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« We seem to be reaching critical mass here | Main | This Week's Acquisitions »

February 02, 2012


In the stories we tell about teaching and research, we generally cast teaching as the beneficiary of burning the midnight oil over, say, obscure Reformation polemics or the works of the Bollandists.

I like how you use the phrase "stories we tell," which connotes a certain amount of skepticism about the claim, and I like it mostly because I've become more skeptical over time that research affects teaching skill, especially at the undergrad level, when students need so much help with basic skills like close reading and simple analysis. The gap between those things and research on the Bollandists (or, in my case, the academic novel) seems pretty damn wide—which is one of the points that Louis Menand makes in The Marketplace of Ideas:

The argument that [graduate students or professors] need the training [of acquiring a PhD] to be qualified to teach undergraduates is belief by the fact that they are already teaching undergraduates. Undergraduate teaching is part of doctoral education; at many institutions, graduate students begin teaching classes the year they arrive. And the idea that the doctoral thesis is a rigorous requirement is belief by the quality of most doctoral theses.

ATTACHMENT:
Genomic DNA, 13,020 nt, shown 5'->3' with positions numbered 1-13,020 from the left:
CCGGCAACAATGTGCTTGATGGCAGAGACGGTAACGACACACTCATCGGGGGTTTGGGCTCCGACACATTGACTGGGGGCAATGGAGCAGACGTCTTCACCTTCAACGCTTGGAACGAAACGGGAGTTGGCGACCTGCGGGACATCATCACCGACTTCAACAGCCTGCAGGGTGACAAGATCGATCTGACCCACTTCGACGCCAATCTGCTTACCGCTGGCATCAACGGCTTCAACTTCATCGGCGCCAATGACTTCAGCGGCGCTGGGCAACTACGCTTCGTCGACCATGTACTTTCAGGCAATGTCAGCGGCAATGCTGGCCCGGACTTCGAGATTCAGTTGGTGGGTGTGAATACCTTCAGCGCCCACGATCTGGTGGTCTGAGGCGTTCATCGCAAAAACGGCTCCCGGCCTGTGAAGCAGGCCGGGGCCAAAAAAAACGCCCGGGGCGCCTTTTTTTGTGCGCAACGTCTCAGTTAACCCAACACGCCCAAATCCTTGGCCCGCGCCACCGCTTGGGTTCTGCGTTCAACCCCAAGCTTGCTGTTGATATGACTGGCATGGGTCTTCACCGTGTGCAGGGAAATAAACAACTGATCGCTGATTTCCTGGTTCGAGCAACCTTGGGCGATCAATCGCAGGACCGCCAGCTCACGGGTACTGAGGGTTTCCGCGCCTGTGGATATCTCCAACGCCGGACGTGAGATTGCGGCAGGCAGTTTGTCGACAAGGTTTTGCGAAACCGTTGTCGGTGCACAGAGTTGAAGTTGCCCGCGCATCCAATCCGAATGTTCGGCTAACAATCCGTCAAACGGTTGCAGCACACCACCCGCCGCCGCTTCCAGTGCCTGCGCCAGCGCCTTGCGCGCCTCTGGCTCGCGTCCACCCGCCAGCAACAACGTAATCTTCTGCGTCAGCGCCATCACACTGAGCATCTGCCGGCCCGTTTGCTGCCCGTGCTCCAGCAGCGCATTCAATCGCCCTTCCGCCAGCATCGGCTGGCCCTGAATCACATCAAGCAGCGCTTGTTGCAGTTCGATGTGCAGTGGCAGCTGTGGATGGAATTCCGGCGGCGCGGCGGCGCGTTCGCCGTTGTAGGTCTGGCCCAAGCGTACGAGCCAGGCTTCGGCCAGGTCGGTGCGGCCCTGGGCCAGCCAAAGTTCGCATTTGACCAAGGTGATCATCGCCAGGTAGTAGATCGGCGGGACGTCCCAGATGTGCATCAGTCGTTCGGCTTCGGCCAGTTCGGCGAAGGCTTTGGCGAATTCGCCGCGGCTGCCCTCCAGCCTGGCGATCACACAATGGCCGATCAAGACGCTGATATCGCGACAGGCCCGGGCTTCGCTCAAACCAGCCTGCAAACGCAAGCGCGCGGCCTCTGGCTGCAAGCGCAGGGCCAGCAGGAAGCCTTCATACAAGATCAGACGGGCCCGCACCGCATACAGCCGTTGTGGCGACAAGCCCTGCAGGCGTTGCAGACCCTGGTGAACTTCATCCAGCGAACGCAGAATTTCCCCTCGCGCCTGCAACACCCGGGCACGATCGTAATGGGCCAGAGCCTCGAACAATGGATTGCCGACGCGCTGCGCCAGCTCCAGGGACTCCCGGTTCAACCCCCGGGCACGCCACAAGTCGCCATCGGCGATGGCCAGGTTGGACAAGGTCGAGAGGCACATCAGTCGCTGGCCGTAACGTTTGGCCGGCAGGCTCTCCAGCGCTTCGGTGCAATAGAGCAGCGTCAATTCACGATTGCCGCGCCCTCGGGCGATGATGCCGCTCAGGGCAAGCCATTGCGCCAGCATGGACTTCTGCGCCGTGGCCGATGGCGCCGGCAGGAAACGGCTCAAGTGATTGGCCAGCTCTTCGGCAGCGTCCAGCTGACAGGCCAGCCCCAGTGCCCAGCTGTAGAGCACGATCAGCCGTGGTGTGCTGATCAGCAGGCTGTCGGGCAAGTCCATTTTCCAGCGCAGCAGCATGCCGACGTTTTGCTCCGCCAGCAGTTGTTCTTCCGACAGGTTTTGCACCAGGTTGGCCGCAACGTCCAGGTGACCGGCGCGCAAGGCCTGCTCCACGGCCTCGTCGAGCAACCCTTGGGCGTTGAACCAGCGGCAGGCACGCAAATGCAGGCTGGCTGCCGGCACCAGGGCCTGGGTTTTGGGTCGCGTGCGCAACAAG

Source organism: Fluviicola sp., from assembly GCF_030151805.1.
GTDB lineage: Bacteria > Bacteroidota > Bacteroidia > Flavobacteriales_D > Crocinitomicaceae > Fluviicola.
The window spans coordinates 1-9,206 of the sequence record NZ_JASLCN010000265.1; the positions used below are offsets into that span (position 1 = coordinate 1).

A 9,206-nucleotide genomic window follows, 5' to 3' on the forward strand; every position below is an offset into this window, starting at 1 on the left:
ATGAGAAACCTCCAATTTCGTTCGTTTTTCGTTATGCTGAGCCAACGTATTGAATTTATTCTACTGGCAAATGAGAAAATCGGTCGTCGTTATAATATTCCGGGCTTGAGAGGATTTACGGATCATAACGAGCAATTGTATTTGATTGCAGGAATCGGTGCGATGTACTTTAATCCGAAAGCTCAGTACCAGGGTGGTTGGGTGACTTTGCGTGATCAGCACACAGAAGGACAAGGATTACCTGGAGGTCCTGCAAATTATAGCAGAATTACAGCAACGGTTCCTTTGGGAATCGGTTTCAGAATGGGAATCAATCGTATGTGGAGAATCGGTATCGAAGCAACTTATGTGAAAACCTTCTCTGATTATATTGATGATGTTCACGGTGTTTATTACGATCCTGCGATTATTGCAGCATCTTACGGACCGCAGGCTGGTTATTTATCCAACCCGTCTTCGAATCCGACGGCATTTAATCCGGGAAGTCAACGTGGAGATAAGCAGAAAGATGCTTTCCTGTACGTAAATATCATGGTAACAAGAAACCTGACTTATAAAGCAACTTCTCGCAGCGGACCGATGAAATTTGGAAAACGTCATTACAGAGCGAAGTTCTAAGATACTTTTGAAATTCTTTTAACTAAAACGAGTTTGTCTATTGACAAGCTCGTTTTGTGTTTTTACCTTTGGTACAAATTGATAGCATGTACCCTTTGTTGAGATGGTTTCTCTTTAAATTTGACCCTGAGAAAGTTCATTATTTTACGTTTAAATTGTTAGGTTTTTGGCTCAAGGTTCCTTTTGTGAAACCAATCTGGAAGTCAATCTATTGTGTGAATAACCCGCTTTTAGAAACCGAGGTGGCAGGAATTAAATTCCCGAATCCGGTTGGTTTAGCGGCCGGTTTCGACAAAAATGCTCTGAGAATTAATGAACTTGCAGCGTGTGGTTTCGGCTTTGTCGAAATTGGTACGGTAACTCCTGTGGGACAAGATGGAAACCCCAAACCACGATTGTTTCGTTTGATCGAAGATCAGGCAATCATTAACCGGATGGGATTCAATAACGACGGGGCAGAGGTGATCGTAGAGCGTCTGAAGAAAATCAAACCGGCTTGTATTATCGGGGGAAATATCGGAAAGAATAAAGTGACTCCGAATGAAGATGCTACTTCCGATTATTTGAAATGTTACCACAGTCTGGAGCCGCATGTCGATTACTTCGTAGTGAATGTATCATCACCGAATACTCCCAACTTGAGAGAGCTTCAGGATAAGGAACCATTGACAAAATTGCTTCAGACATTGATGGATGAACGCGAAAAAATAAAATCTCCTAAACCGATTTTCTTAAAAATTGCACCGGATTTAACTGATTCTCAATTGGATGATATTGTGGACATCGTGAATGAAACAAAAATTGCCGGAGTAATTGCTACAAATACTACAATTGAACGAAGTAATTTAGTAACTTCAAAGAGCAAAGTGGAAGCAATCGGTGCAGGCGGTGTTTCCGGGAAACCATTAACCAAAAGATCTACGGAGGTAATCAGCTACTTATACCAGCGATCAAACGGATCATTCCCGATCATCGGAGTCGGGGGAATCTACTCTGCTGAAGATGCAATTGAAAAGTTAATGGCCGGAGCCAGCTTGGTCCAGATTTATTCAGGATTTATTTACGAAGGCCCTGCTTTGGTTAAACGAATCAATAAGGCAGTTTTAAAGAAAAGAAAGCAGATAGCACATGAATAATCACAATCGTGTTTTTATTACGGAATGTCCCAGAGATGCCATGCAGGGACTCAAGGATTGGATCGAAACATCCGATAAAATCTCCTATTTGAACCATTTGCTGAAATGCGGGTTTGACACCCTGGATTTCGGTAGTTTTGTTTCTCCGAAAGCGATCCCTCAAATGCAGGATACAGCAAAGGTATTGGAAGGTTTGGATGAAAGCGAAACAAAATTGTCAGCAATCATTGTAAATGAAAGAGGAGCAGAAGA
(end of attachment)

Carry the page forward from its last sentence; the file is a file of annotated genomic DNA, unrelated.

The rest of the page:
Would your lecture in the Gothic course really have been substantially worse without current research? Maybe.


I have at least one colleague whose yellow-pad lecture notes (based, as near as I can tell, on class notes taken in the late '80s) I have -- against my better judgement -- found in my classroom and returned. I didn't have the forethought to get a picture, though, which I deeply regret.

This is the same colleague whose World Since 1500 surveys never leave Europe and rarely get past Napoleon.

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